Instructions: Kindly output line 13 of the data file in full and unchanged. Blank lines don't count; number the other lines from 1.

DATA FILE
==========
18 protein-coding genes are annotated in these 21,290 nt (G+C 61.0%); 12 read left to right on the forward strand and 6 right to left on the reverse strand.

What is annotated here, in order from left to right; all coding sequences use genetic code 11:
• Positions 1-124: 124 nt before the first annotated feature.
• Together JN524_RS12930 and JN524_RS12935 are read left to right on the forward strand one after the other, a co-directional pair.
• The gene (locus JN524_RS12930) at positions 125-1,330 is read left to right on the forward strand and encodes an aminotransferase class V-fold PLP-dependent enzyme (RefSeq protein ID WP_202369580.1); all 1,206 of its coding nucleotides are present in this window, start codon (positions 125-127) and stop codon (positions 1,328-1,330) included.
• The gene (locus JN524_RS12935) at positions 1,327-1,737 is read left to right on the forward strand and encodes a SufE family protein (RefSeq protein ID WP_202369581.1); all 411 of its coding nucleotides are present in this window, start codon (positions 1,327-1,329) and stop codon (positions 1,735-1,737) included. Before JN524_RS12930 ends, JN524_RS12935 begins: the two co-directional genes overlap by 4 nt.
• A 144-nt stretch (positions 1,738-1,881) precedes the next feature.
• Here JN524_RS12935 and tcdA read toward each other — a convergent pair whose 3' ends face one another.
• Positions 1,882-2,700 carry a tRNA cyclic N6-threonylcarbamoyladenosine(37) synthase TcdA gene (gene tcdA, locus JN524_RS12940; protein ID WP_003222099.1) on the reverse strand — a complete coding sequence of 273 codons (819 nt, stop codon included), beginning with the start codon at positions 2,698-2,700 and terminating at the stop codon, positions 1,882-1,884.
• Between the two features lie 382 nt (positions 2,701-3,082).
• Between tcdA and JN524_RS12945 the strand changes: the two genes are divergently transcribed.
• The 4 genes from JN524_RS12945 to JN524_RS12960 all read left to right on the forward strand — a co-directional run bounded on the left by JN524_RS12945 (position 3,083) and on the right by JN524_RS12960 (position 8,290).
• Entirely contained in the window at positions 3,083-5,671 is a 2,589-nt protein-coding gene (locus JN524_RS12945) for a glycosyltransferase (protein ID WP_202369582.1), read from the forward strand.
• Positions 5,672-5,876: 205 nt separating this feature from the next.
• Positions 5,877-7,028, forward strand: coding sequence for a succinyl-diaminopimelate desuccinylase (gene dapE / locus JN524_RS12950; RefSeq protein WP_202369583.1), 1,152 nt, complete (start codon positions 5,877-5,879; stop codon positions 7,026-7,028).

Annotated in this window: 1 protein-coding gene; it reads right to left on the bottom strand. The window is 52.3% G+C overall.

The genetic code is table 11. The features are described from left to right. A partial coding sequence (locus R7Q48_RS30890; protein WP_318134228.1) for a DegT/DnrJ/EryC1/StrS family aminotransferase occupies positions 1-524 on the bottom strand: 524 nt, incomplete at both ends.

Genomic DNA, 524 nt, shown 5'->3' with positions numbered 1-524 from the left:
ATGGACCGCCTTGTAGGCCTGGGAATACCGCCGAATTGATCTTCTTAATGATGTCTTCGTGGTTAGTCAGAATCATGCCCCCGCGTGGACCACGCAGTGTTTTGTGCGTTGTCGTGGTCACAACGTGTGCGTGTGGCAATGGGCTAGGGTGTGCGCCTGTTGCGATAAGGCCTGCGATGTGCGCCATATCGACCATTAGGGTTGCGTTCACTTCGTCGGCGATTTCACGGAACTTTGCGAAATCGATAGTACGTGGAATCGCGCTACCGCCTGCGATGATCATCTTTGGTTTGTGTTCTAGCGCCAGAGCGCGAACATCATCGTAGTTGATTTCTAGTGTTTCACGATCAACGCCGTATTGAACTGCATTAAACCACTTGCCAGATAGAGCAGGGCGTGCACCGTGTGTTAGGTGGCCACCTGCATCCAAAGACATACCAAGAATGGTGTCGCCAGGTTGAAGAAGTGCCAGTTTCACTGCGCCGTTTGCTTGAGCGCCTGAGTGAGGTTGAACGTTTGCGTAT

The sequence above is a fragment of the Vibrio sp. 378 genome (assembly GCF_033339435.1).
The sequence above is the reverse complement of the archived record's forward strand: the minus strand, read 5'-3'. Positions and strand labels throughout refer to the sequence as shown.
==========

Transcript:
• Entirely contained in the window at positions 3,083-5,671 is a 2,589-nt protein-coding gene (locus JN524_RS12945) for a glycosyltransferase (protein ID WP_202369582.1), read from the forward strand.